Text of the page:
Anyway, moving on from that boring discussion. Ultimately, when I first thought about how sick of video games I was becoming, I wondered if it was just because I was growing out of them. My wife expressed similar sentiment (getting sick of video games, I mean), so I figured that was the case because we're both really close in age and we're getting older and talking about having children to raise, and we have been playing for about as long as each other. However, I was reminded of my cousin, who still buys and plays games, and she's several years older than we are, and when I asked her, even she said she was getting sick of video games, too, but none of us could put our fingers on just what was wrong. Of course, we figured out we weren't the only ones, and that there are a legion of gamers getting sick of the various crap happening.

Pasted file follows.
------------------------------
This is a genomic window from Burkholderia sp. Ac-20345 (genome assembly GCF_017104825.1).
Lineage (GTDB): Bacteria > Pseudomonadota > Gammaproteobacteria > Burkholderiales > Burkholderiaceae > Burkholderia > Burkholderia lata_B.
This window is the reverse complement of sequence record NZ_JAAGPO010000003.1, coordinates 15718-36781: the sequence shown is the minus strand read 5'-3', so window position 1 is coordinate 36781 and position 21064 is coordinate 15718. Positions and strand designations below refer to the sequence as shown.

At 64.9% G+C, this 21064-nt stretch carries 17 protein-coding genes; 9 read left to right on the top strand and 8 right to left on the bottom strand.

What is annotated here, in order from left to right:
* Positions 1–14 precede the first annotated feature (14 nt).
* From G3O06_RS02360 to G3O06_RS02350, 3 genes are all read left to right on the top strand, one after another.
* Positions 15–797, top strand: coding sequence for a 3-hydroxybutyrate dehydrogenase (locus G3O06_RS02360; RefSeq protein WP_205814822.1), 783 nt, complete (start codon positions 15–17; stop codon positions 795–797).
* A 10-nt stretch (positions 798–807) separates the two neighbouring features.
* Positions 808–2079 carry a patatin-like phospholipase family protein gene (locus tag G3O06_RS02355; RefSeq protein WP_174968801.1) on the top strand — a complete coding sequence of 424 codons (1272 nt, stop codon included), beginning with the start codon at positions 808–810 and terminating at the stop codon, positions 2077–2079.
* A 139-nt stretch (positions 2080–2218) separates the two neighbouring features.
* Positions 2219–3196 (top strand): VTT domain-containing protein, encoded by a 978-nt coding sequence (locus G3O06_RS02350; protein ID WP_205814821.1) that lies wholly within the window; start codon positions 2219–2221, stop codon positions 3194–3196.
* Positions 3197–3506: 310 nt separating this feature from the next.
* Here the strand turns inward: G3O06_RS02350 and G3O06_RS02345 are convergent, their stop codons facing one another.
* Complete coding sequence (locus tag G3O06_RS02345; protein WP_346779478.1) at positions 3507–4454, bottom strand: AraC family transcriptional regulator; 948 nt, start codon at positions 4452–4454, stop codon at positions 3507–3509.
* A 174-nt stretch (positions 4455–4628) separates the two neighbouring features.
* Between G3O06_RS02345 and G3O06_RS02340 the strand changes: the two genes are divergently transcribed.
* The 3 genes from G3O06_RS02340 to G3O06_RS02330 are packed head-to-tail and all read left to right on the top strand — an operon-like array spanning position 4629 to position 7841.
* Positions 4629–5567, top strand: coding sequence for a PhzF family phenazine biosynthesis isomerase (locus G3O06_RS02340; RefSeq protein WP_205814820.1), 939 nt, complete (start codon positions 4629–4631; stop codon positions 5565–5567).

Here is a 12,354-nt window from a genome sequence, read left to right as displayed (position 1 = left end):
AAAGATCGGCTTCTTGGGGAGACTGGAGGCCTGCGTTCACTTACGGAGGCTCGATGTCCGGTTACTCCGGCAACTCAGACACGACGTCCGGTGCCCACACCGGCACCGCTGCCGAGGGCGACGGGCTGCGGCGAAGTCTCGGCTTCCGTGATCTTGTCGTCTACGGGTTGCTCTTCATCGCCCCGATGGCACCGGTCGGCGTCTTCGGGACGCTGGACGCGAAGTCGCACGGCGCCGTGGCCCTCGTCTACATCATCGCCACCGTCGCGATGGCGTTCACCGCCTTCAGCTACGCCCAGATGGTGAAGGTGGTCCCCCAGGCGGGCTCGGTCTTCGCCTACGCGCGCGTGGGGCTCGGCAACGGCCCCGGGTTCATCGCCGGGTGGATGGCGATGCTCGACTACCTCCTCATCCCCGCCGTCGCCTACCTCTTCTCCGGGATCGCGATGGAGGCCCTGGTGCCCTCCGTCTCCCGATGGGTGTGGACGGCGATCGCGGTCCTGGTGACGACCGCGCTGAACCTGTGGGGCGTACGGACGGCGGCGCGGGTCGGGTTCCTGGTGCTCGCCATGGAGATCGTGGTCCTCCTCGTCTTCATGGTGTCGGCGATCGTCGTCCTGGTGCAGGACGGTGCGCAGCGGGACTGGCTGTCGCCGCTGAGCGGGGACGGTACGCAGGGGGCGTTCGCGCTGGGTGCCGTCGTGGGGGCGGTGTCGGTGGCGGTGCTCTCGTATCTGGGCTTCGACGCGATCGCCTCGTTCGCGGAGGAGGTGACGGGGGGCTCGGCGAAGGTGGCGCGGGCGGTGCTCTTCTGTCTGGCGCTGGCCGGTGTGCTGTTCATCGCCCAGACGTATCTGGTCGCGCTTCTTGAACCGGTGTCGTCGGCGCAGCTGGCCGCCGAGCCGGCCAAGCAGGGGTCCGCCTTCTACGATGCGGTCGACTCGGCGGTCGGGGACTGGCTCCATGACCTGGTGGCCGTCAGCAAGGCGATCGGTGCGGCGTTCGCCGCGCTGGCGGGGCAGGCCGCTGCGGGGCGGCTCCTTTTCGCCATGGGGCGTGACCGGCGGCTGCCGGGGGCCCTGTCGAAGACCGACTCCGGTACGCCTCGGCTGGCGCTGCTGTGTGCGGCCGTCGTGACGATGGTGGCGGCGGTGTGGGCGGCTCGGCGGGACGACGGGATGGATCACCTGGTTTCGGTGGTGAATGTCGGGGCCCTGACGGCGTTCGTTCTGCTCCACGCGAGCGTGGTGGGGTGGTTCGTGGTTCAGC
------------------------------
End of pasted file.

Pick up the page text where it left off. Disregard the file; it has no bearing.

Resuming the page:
Nowadays, we know why, and it's mostly because of the reasons mentioned above, whether in the video embedded or here on my blog. Gamers generally seem to agree: this is probably one of the worst generations of game consoles yet. I don't know whether the next generation will be any better or not, but things are looking bleak, if anything.

Another interesting point to that, though, is the fact that Duke Nukem Forever received mainly negative reviews from critics, which is sad considering the game is actually pretty damn good. It's certainly not amazing, but it was a breath of fresh air after encountering so many bad or dull or uninteresting games released in recent times. However, what I thought was interesting was I remember one reviewer said it was too much like a game released over a decade ago (oh wow, a game in development since 1997 playing like a game released in 1997, what a coincidence). But that made me think, "If anything, that just makes it more awesome." And then I had a bit of a revelation.